The Music Espionage

Recording Drums with Two Microphones

This is part two of a four-part tutorial dealing with recording drums with one, two, three and four microphones (Part 1 – Recording drums with one microphones, Part 3 – Recording drums with three microphone and Part 4 – Recording drums with four microphones).

Following on from the first tutorial where we used just a signal microphone on the whole drum kit; here we will expand this to use two microphones. Obviously this will open the number of possibilities and need you to think about what you want to achieve from the recording, the nature of the style of music and finally the performance style going to be employed on the drums. For example a Jazz genre will have strong emphasis on the hi-hat and snare, so will be important to focus on this and would be pointless to place a microphone on the ride or toms for example. Moreover, if you want a solid rock track you are going to need the kick and snare to shine through and be the main backbone.

Now that we have developed the number of microphones, the places you could locate these is endless. We will show you three useful methods, but these can be slightly altered to better capture the genre and style that is right for you. Remember, this is by no means a set-list of rules to follows that will make sure you record great drums with just two microphones. Or any number for that matter. More importantly than any crap written here or any other site is to use your ears!

Variation One:

This first method highlights the kick drum and makes use of a technique from the first tutorial to create a wide, central image of the drums. First place a standard dynamic microphone on the kick drum. This could be the classic large diaphragm dynamic AKG D112 or something a little more advantageous such as a Shure SM57, this microphone will often give more attach with shaper overtones. To clearly isolate the kick will need to be inside the kick, positioned on or off axis to the beater. Remember on axis to the beater will result in more attach and upper mids from the beater slapping the skin, Off axis will produce a more rounded, boom tone. For more information on recording the kick-drum click here to read the full tutorial.

Here is just the kick drum recording. A low-pass filter cut everything above 1kHz to focus in on the lower bass and a slight boost at 100Hz to emphasize the punch. Yes there is bleeding, but this does add to the overall sound…trust me.

[audio:|titles=3 – Kick Drum Recording]

The second microphone in this set-up was placed at the front of the kit, about five feet away. This is pretty much the same as variation one in ‘Recording Drums with One Microphone’ tutorial. Using a large diaphragm condenser, such as a Rode NT1 or NT2, allows you to capture great detail but also achieve a balance spectrum of the whole kit with just one microphone. Remember the height of microphone will regulate what parts of the kit shine through. So because you already will have a lot of kick it would probably be best higher to focus on the snare, hi-hat, ride and cymbals.

Here is the example of these two microphones together.

[audio:–-Variation-1.mp3|titles=5 – Two microphones – Variation 1]

Here is the EQ applied to both tracks. Applying a High-pass filter on the ambient microphone track will reduce the amount kick, which you already have on the other track. Moreover, we applied slight boost at 1kHz to help the snare ‘snap’ ring through, also boost at about 12kHz to give the kit a little more clarity and crispness.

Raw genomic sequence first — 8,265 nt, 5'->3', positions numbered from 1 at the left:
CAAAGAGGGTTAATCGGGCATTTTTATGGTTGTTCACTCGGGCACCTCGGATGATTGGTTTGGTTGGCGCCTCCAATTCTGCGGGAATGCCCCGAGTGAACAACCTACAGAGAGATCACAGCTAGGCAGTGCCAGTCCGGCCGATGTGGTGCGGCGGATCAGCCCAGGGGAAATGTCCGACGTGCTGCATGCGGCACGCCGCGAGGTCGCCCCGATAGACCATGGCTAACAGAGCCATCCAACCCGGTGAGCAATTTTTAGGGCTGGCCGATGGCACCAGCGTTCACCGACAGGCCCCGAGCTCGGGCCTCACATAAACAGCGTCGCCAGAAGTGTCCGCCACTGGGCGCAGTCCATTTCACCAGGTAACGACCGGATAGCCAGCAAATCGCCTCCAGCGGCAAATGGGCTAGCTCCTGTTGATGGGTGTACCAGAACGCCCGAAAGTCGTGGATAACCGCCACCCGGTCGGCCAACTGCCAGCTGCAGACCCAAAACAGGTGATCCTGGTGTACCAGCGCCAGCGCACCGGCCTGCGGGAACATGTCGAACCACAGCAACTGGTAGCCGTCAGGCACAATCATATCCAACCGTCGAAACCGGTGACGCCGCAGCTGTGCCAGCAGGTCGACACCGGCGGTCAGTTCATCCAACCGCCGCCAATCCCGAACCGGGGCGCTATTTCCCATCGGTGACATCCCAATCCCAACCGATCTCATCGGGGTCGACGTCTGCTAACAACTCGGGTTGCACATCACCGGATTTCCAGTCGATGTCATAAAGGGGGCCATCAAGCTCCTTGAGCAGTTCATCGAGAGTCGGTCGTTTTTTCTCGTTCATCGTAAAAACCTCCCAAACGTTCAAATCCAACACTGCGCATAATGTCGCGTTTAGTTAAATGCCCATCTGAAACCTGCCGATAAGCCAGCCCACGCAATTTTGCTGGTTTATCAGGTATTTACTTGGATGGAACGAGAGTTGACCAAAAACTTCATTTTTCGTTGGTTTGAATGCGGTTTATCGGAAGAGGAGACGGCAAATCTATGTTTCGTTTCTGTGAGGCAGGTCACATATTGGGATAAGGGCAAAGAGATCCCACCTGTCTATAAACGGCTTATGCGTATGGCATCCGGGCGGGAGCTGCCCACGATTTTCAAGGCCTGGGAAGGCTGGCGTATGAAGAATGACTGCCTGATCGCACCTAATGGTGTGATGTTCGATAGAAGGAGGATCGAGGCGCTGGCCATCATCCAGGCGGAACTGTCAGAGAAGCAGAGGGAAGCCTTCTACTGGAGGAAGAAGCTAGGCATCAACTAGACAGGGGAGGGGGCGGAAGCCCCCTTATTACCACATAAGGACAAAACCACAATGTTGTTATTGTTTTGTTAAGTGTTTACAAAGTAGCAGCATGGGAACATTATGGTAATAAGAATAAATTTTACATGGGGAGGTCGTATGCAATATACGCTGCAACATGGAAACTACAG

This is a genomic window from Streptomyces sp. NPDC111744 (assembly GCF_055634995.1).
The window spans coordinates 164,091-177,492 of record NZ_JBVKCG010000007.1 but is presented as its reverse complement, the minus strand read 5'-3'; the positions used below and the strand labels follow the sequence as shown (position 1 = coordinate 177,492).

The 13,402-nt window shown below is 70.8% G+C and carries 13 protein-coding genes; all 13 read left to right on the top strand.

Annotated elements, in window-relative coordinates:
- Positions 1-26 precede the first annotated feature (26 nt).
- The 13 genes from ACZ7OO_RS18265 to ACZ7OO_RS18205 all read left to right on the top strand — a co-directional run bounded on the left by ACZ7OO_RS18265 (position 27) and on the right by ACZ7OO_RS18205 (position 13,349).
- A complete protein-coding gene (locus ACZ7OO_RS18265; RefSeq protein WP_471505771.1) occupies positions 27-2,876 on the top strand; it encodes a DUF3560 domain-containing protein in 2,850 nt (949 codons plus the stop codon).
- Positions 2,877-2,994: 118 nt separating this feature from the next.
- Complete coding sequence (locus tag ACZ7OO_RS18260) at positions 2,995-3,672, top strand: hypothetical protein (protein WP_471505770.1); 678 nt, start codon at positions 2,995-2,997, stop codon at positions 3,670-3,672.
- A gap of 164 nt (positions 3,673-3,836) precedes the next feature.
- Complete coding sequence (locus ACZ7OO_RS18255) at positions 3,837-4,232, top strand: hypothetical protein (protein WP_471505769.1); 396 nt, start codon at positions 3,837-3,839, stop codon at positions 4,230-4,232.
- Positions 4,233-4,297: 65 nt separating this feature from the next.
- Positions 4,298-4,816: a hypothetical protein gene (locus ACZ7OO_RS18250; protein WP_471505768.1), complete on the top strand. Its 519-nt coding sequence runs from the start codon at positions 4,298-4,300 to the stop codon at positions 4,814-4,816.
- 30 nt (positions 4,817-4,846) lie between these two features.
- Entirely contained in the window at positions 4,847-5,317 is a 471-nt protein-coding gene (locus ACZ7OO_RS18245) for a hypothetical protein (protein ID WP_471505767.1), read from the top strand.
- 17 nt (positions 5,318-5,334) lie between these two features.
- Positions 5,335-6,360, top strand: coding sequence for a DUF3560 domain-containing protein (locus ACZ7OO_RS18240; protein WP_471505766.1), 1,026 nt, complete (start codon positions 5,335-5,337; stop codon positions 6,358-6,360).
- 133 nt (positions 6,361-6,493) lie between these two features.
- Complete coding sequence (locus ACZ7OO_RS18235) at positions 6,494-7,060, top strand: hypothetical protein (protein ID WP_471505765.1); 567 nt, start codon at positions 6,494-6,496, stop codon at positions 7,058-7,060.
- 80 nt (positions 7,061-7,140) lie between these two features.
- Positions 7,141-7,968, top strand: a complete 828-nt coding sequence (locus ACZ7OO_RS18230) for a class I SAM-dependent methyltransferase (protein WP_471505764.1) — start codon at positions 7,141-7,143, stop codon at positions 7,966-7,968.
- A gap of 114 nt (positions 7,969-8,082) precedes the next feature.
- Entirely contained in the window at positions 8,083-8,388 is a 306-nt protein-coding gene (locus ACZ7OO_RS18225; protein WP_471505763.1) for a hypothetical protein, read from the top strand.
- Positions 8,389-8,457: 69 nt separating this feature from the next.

Variation Two:

The second method is to create a solid stereo image of the drums, for example trying to envision the sound from an audience’s perspective. Looking at the drums, place a large-diaphragm condenser on the ride cymbal side and a different model large-diaphragm condenser on the hi-hat side. We used a Rode NT1 (more information click here) and also a sE Titan (more information click here). Start with a location of about four to five feet away, this greatly depending on the amount of the acoustical space you want to capture, also need to consider the height of both microphones. The dissimilar microphones will give a really nice character spread from each side of the kit, if you get this right will sound great in mono playback and even better as a stereo image completing one another.

Here is an example of these two microphones. The first few seconds is just the NT1, placed near the ride cymbal. After the drum-roll the second microphone in introduced. You can really hear the stereo image and the full spread created.

[audio:|titles=8 – Two Microphone Variation two]


Variation Three:

Firstly place a microphone on the kick-drum, again this will mostly likely be a large-diaphragm dynamic, but as stated you could try a small or even a condenser microphone placed slightly of the kick. The second microphone placement is the classic overhead, however only one. We started with this microphone in front of the kit looking down, mainly pointing at the snare and hi-hat. However we found better balance by re-locating this to behind the drummer, pointing over his shoulder. This achieved a nice balance of snare, hi-hat and toms on the fills

Here is the example of these this method. EQ for the kick-track was very similar to variation one method above. The second microphone had a high-pass filter to decrease lower frequencies from the kick, also slight boost around 8/10kHz to add more air to the sound.

[audio:|titles=10 – Two Microphones Variation Three]


Here are the other tutorials that are related:

Part 1 – Recording drums with one microphone

Part 3 – Recording drums with three microphones

Part 4 – Recording drums with four microphones